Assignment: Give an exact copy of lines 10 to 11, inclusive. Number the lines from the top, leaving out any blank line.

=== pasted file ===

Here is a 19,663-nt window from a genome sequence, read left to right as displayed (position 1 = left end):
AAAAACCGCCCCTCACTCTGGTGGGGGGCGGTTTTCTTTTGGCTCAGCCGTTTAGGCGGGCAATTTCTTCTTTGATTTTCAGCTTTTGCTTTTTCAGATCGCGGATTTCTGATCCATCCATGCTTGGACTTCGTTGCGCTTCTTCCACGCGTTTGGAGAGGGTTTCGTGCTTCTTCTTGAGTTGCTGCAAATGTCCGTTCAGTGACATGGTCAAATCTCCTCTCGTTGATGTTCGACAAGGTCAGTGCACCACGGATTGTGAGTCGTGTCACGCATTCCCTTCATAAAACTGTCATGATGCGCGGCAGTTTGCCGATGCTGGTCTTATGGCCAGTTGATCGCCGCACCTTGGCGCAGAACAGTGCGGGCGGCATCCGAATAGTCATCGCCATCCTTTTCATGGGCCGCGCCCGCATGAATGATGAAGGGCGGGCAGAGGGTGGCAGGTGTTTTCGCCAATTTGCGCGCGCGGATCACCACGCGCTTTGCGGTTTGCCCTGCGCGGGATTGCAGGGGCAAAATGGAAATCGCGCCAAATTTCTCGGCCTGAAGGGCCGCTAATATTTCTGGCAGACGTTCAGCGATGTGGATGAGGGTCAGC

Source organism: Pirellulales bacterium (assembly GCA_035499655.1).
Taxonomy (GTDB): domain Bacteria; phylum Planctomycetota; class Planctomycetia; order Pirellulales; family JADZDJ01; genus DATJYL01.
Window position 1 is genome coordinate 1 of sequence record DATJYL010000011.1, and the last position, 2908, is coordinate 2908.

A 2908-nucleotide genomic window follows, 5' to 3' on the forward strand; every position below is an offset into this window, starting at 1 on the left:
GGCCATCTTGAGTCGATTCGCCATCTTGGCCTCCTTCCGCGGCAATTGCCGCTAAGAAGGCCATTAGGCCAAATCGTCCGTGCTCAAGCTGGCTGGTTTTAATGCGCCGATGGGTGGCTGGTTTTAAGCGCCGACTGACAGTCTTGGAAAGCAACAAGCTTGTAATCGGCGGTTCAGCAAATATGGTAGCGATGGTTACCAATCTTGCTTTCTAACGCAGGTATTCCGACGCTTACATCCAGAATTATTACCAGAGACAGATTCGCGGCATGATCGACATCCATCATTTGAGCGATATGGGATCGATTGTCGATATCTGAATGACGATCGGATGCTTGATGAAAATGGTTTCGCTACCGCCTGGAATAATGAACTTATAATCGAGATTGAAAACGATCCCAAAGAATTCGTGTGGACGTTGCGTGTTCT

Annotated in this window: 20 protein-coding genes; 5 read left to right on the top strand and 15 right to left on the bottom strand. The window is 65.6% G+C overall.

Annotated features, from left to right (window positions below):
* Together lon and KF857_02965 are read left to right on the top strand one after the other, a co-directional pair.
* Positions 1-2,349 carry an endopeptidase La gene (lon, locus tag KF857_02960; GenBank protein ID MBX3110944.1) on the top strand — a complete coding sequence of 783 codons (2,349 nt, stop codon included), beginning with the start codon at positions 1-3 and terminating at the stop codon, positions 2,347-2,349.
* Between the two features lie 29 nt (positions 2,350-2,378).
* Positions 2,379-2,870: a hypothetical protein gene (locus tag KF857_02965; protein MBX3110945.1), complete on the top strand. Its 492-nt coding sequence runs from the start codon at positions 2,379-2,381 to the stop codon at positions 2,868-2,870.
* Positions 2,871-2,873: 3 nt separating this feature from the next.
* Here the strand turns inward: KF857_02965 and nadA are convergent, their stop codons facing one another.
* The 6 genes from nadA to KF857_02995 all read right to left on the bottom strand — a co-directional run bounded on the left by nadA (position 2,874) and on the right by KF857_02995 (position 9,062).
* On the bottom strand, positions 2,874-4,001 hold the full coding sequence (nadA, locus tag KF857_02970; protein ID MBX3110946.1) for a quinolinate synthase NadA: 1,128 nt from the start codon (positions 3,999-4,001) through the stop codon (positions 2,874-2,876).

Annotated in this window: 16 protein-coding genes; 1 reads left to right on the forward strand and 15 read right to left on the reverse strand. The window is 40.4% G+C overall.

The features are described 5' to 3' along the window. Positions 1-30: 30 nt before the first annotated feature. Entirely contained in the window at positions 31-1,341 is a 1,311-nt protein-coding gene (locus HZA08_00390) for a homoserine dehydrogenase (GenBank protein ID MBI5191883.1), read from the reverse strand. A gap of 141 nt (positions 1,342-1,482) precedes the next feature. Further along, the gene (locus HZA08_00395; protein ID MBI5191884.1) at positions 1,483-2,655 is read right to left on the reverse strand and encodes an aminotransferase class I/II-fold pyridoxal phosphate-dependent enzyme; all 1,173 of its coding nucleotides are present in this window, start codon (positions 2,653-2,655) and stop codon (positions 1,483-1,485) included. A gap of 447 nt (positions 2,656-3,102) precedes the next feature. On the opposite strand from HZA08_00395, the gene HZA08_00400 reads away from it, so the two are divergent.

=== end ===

* Together lon and KF857_02965 are read left to right on the top strand one after the other, a co-directional pair.
* Positions 1-2,349 carry an endopeptidase La gene (lon, locus tag KF857_02960; GenBank protein ID MBX3110944.1) on the top strand — a complete coding sequence of 783 codons (2,349 nt, stop codon included), beginning with the start codon at positions 1-3 and terminating at the stop codon, positions 2,347-2,349.